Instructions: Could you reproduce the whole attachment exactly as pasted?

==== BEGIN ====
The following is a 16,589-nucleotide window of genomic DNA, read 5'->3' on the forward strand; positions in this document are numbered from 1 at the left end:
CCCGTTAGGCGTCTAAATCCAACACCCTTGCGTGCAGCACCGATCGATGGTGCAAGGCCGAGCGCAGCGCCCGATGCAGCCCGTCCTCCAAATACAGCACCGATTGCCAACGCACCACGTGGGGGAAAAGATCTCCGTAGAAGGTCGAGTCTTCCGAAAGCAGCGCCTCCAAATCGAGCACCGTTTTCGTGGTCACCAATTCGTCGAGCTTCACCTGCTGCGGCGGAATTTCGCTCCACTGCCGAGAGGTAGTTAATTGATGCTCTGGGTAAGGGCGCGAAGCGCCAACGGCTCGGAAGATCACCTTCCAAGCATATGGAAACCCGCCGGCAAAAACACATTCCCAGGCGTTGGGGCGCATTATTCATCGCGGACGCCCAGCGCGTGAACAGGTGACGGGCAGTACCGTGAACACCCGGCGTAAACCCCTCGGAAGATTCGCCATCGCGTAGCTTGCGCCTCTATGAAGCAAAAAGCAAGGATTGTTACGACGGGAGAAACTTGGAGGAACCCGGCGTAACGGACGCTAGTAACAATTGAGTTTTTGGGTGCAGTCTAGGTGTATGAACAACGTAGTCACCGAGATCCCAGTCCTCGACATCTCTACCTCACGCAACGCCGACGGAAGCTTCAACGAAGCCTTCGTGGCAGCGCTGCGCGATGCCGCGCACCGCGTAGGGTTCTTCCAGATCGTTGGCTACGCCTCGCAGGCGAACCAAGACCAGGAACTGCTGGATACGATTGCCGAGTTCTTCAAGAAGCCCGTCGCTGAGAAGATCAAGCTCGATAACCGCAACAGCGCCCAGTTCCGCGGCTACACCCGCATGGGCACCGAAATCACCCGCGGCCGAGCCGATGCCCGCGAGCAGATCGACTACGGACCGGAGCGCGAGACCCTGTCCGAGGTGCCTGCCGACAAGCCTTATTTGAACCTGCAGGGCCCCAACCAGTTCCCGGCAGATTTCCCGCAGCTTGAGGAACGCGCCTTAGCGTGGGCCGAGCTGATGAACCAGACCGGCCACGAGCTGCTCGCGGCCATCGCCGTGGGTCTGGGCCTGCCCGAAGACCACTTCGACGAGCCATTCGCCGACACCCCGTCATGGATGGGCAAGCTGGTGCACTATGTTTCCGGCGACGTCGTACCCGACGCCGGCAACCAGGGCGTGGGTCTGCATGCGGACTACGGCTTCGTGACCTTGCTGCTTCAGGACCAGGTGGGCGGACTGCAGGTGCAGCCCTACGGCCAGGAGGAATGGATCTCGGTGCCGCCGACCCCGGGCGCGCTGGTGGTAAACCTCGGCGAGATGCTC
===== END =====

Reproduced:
The following is a 16,589-nucleotide window of genomic DNA, read 5'->3' on the forward strand; positions in this document are numbered from 1 at the left end:
CCCGTTAGGCGTCTAAATCCAACACCCTTGCGTGCAGCACCGATCGATGGTGCAAGGCCGAGCGCAGCGCCCGATGCAGCCCGTCCTCCAAATACAGCACCGATTGCCAACGCACCACGTGGGGGAAAAGATCTCCGTAGAAGGTCGAGTCTTCCGAAAGCAGCGCCTCCAAATCGAGCACCGTTTTCGTGGTCACCAATTCGTCGAGCTTCACCTGCTGCGGCGGAATTTCGCTCCACTGCCGAGAGGTAGTTAATTGATGCTCTGGGTAAGGGCGCGAAGCGCCAACGGCTCGGAAGATCACCTTCCAAGCATATGGAAACCCGCCGGCAAAAACACATTCCCAGGCGTTGGGGCGCATTATTCATCGCGGACGCCCAGCGCGTGAACAGGTGACGGGCAGTACCGTGAACACCCGGCGTAAACCCCTCGGAAGATTCGCCATCGCGTAGCTTGCGCCTCTATGAAGCAAAAAGCAAGGATTGTTACGACGGGAGAAACTTGGAGGAACCCGGCGTAACGGACGCTAGTAACAATTGAGTTTTTGGGTGCAGTCTAGGTGTATGAACAACGTAGTCACCGAGATCCCAGTCCTCGACATCTCTACCTCACGCAACGCCGACGGAAGCTTCAACGAAGCCTTCGTGGCAGCGCTGCGCGATGCCGCGCACCGCGTAGGGTTCTTCCAGATCGTTGGCTACGCCTCGCAGGCGAACCAAGACCAGGAACTGCTGGATACGATTGCCGAGTTCTTCAAGAAGCCCGTCGCTGAGAAGATCAAGCTCGATAACCGCAACAGCGCCCAGTTCCGCGGCTACACCCGCATGGGCACCGAAATCACCCGCGGCCGAGCCGATGCCCGCGAGCAGATCGACTACGGACCGGAGCGCGAGACCCTGTCCGAGGTGCCTGCCGACAAGCCTTATTTGAACCTGCAGGGCCCCAACCAGTTCCCGGCAGATTTCCCGCAGCTTGAGGAACGCGCCTTAGCGTGGGCCGAGCTGATGAACCAGACCGGCCACGAGCTGCTCGCGGCCATCGCCGTGGGTCTGGGCCTGCCCGAAGACCACTTCGACGAGCCATTCGCCGACACCCCGTCATGGATGGGCAAGCTGGTGCACTATGTTTCCGGCGACGTCGTACCCGACGCCGGCAACCAGGGCGTGGGTCTGCATGCGGACTACGGCTTCGTGACCTTGCTGCTTCAGGACCAGGTGGGCGGACTGCAGGTGCAGCCCTACGGCCAGGAGGAATGGATCTCGGTGCCGCCGACCCCGGGCGCGCTGGTGGTAAACCTCGGCGAGATGCTC